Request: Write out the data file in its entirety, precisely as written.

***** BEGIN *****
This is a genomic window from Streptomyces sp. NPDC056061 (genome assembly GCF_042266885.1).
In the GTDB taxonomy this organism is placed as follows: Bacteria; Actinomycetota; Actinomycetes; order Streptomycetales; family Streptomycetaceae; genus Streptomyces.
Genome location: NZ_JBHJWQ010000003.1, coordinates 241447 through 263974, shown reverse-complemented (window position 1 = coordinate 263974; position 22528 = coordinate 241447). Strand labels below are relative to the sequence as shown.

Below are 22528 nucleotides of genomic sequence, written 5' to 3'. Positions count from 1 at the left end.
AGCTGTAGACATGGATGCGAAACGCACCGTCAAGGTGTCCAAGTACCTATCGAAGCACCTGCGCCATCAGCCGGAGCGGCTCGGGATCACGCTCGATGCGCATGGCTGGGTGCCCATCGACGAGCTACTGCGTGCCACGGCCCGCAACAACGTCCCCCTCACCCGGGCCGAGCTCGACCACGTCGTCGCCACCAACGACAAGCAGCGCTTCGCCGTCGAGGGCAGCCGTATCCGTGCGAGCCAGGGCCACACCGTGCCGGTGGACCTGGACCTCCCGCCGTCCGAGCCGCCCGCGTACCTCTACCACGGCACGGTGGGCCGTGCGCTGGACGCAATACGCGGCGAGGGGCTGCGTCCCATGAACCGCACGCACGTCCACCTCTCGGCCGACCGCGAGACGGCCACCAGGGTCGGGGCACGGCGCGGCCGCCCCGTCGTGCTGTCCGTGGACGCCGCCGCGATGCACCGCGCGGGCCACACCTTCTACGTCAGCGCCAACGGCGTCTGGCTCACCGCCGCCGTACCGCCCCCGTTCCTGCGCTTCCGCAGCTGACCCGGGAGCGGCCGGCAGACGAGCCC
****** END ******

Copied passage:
This is a genomic window from Streptomyces sp. NPDC056061 (genome assembly GCF_042266885.1).
In the GTDB taxonomy this organism is placed as follows: Bacteria; Actinomycetota; Actinomycetes; order Streptomycetales; family Streptomycetaceae; genus Streptomyces.
Genome location: NZ_JBHJWQ010000003.1, coordinates 241447 through 263974, shown reverse-complemented (window position 1 = coordinate 263974; position 22528 = coordinate 241447). Strand labels below are relative to the sequence as shown.

Below are 22528 nucleotides of genomic sequence, written 5' to 3'. Positions count from 1 at the left end.
AGCTGTAGACATGGATGCGAAACGCACCGTCAAGGTGTCCAAGTACCTATCGAAGCACCTGCGCCATCAGCCGGAGCGGCTCGGGATCACGCTCGATGCGCATGGCTGGGTGCCCATCGACGAGCTACTGCGTGCCACGGCCCGCAACAACGTCCCCCTCACCCGGGCCGAGCTCGACCACGTCGTCGCCACCAACGACAAGCAGCGCTTCGCCGTCGAGGGCAGCCGTATCCGTGCGAGCCAGGGCCACACCGTGCCGGTGGACCTGGACCTCCCGCCGTCCGAGCCGCCCGCGTACCTCTACCACGGCACGGTGGGCCGTGCGCTGGACGCAATACGCGGCGAGGGGCTGCGTCCCATGAACCGCACGCACGTCCACCTCTCGGCCGACCGCGAGACGGCCACCAGGGTCGGGGCACGGCGCGGCCGCCCCGTCGTGCTGTCCGTGGACGCCGCCGCGATGCACCGCGCGGGCCACACCTTCTACGTCAGCGCCAACGGCGTCTGGCTCACCGCCGCCGTACCGCCCCCGTTCCTGCGCTTCCGCAGCTGACCCGGGAGCGGCCGGCAGACGAGCCC